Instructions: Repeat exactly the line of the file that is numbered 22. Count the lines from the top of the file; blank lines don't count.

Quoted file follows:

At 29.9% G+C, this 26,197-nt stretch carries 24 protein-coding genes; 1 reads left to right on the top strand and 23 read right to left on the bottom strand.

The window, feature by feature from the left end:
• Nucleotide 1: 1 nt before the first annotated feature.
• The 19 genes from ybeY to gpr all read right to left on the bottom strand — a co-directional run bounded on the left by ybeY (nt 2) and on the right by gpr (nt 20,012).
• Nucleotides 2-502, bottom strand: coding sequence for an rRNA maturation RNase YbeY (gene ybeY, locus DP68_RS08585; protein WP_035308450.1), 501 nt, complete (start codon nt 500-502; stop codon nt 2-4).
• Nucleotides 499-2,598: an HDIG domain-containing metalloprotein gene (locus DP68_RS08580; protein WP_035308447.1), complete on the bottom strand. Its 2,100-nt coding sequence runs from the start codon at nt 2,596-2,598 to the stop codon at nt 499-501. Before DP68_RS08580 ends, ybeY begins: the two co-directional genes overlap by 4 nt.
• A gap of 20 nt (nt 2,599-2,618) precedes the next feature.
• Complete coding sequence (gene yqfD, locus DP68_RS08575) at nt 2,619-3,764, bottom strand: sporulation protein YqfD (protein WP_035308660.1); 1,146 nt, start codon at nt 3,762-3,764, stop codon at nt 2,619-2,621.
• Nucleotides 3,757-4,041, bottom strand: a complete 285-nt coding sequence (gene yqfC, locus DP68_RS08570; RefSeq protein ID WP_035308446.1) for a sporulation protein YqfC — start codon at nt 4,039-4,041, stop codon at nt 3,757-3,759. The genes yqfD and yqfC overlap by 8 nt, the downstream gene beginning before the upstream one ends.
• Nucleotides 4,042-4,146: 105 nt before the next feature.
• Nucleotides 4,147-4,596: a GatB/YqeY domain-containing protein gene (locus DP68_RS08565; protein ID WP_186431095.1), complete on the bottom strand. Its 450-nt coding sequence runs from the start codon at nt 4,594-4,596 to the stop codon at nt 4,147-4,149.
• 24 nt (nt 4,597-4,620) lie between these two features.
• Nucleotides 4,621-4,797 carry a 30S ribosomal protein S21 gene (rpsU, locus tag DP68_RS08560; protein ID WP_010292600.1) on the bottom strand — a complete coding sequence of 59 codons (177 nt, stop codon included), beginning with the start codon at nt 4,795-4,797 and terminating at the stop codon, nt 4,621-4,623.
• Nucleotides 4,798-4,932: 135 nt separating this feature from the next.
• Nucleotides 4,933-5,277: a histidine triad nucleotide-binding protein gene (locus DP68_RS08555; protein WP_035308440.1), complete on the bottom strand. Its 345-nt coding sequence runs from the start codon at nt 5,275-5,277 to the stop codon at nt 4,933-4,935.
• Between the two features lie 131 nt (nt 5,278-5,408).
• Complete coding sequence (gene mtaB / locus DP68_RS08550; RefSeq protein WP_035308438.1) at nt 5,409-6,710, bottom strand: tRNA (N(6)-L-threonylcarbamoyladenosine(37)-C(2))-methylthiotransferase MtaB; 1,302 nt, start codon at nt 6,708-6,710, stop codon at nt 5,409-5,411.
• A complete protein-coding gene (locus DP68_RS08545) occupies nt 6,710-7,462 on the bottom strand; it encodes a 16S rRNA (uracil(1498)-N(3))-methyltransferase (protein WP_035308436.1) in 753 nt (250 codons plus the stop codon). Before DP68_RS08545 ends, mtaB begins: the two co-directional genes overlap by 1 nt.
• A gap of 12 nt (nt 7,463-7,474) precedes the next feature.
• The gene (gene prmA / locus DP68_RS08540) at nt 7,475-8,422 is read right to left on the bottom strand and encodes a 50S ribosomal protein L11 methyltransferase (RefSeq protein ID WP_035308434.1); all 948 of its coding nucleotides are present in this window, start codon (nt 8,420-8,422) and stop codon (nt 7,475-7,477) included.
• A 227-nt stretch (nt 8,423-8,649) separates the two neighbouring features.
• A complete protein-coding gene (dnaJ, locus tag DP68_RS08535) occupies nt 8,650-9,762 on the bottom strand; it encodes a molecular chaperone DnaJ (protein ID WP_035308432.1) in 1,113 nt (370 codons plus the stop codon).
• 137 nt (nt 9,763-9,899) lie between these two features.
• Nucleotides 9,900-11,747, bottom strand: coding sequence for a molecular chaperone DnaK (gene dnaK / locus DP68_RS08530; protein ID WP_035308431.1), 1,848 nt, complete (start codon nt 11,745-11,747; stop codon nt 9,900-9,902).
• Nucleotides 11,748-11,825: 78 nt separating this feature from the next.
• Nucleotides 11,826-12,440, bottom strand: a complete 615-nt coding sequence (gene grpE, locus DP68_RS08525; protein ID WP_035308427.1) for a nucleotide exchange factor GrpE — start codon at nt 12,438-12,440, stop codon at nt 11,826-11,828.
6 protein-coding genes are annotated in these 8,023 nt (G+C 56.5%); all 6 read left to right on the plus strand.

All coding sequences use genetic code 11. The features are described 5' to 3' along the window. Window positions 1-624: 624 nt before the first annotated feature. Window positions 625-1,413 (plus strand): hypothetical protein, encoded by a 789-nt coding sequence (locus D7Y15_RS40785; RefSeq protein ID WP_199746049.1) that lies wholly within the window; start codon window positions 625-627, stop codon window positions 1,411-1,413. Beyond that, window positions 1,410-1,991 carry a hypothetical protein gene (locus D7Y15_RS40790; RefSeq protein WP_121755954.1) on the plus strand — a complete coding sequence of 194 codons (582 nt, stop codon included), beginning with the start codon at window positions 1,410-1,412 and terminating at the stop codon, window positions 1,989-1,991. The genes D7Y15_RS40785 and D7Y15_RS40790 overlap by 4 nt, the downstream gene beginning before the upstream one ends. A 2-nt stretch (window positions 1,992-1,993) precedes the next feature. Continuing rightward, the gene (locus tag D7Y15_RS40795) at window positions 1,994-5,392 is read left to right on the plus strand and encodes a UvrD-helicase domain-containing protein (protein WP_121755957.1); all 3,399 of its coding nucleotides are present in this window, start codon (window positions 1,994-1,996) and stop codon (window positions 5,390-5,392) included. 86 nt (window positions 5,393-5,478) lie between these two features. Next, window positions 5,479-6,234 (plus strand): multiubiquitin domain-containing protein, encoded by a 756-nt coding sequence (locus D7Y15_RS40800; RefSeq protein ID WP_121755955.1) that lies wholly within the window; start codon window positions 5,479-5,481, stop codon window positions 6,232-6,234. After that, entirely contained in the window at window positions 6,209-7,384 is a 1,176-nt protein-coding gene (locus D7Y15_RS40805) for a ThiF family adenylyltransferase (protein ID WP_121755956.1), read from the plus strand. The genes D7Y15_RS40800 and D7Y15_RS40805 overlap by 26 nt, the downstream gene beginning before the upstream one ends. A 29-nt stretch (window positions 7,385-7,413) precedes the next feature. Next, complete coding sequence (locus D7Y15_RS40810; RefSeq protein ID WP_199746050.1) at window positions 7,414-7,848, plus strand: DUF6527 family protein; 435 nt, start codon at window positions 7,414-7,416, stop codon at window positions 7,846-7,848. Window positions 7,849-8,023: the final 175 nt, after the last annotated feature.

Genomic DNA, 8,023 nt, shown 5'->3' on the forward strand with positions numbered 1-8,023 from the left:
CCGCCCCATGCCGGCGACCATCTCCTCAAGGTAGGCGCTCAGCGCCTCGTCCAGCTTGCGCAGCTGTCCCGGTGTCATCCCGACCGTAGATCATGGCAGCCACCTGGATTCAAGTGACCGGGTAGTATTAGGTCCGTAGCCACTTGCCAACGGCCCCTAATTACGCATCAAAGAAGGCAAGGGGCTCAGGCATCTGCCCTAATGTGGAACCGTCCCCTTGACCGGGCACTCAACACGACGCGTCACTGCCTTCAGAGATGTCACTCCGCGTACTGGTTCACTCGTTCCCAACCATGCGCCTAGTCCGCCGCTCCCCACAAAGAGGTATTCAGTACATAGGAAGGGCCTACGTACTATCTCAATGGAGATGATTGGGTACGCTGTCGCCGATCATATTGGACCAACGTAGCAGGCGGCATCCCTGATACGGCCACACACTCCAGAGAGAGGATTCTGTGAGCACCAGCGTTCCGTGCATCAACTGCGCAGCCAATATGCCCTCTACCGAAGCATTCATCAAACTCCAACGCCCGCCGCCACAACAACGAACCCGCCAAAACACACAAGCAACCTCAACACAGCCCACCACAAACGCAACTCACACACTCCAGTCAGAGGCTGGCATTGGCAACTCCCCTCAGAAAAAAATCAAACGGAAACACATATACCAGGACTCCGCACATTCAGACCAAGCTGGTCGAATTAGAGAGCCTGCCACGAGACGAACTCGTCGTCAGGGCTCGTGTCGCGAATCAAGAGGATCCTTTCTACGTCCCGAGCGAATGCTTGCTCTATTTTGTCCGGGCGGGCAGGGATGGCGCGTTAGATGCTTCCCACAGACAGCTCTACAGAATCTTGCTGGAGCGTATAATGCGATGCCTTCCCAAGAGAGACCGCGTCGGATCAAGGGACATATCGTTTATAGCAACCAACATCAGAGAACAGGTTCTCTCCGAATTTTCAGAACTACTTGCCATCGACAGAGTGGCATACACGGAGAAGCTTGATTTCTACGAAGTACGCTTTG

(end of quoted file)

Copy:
• A complete protein-coding gene (dnaJ, locus tag DP68_RS08535) occupies nt 8,650-9,762 on the bottom strand; it encodes a molecular chaperone DnaJ (protein ID WP_035308432.1) in 1,113 nt (370 codons plus the stop codon).